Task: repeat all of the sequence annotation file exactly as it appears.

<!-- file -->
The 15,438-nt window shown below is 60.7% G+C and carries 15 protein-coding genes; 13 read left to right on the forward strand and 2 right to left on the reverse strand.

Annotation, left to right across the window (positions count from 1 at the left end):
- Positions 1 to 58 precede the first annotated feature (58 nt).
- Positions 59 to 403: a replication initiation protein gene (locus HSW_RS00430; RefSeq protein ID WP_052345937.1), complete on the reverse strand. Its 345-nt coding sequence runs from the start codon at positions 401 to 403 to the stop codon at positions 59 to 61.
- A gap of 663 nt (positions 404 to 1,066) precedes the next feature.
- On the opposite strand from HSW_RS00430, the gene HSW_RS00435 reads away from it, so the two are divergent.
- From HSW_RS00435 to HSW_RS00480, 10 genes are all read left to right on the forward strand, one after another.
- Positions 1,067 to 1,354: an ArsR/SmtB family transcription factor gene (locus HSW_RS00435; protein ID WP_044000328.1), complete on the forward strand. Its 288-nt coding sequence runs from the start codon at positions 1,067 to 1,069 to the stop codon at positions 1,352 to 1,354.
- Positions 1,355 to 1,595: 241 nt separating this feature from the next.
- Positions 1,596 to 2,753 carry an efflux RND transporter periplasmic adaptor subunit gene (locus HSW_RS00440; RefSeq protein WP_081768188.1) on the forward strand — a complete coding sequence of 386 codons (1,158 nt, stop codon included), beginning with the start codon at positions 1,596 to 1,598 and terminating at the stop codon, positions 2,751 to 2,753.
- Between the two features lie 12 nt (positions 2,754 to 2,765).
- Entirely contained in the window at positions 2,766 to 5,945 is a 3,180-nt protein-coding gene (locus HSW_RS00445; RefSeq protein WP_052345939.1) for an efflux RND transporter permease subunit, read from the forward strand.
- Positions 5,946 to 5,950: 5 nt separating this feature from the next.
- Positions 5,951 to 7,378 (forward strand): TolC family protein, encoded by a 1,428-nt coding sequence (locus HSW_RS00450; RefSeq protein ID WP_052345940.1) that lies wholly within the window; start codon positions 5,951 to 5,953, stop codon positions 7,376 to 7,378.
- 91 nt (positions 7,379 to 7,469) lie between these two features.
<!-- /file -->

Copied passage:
The 15,438-nt window shown below is 60.7% G+C and carries 15 protein-coding genes; 13 read left to right on the forward strand and 2 right to left on the reverse strand.

Annotation, left to right across the window (positions count from 1 at the left end):
- Positions 1 to 58 precede the first annotated feature (58 nt).
- Positions 59 to 403: a replication initiation protein gene (locus HSW_RS00430; RefSeq protein ID WP_052345937.1), complete on the reverse strand. Its 345-nt coding sequence runs from the start codon at positions 401 to 403 to the stop codon at positions 59 to 61.
- A gap of 663 nt (positions 404 to 1,066) precedes the next feature.
- On the opposite strand from HSW_RS00430, the gene HSW_RS00435 reads away from it, so the two are divergent.
- From HSW_RS00435 to HSW_RS00480, 10 genes are all read left to right on the forward strand, one after another.
- Positions 1,067 to 1,354: an ArsR/SmtB family transcription factor gene (locus HSW_RS00435; protein ID WP_044000328.1), complete on the forward strand. Its 288-nt coding sequence runs from the start codon at positions 1,067 to 1,069 to the stop codon at positions 1,352 to 1,354.
- Positions 1,355 to 1,595: 241 nt separating this feature from the next.
- Positions 1,596 to 2,753 carry an efflux RND transporter periplasmic adaptor subunit gene (locus HSW_RS00440; RefSeq protein WP_081768188.1) on the forward strand — a complete coding sequence of 386 codons (1,158 nt, stop codon included), beginning with the start codon at positions 1,596 to 1,598 and terminating at the stop codon, positions 2,751 to 2,753.
- Between the two features lie 12 nt (positions 2,754 to 2,765).
- Entirely contained in the window at positions 2,766 to 5,945 is a 3,180-nt protein-coding gene (locus HSW_RS00445; RefSeq protein WP_052345939.1) for an efflux RND transporter permease subunit, read from the forward strand.
- Positions 5,946 to 5,950: 5 nt separating this feature from the next.
- Positions 5,951 to 7,378 (forward strand): TolC family protein, encoded by a 1,428-nt coding sequence (locus HSW_RS00450; RefSeq protein ID WP_052345940.1) that lies wholly within the window; start codon positions 5,951 to 5,953, stop codon positions 7,376 to 7,378.
- 91 nt (positions 7,379 to 7,469) lie between these two features.